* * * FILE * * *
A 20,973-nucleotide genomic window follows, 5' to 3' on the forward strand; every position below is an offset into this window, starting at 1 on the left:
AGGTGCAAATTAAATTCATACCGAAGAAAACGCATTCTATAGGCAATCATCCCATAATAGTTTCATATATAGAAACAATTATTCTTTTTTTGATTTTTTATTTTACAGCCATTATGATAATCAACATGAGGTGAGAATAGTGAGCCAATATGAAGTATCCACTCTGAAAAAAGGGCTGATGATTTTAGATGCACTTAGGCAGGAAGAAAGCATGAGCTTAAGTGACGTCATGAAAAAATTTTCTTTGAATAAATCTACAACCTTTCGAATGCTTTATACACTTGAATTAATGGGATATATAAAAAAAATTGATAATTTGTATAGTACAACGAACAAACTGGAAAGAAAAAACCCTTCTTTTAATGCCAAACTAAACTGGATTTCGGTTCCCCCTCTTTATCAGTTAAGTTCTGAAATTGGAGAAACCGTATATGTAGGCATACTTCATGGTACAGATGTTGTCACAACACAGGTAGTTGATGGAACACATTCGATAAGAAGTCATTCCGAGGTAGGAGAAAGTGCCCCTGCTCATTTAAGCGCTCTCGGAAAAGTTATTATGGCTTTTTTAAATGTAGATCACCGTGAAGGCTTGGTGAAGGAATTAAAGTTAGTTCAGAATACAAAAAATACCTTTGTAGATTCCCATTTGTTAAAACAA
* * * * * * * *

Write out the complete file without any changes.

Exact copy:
A 20,973-nucleotide genomic window follows, 5' to 3' on the forward strand; every position below is an offset into this window, starting at 1 on the left:
AGGTGCAAATTAAATTCATACCGAAGAAAACGCATTCTATAGGCAATCATCCCATAATAGTTTCATATATAGAAACAATTATTCTTTTTTTGATTTTTTATTTTACAGCCATTATGATAATCAACATGAGGTGAGAATAGTGAGCCAATATGAAGTATCCACTCTGAAAAAAGGGCTGATGATTTTAGATGCACTTAGGCAGGAAGAAAGCATGAGCTTAAGTGACGTCATGAAAAAATTTTCTTTGAATAAATCTACAACCTTTCGAATGCTTTATACACTTGAATTAATGGGATATATAAAAAAAATTGATAATTTGTATAGTACAACGAACAAACTGGAAAGAAAAAACCCTTCTTTTAATGCCAAACTAAACTGGATTTCGGTTCCCCCTCTTTATCAGTTAAGTTCTGAAATTGGAGAAACCGTATATGTAGGCATACTTCATGGTACAGATGTTGTCACAACACAGGTAGTTGATGGAACACATTCGATAAGAAGTCATTCCGAGGTAGGAGAAAGTGCCCCTGCTCATTTAAGCGCTCTCGGAAAAGTTATTATGGCTTTTTTAAATGTAGATCACCGTGAAGGCTTGGTGAAGGAATTAAAGTTAGTTCAGAATACAAAAAATACCTTTGTAGATTCCCATTTGTTAAAACAA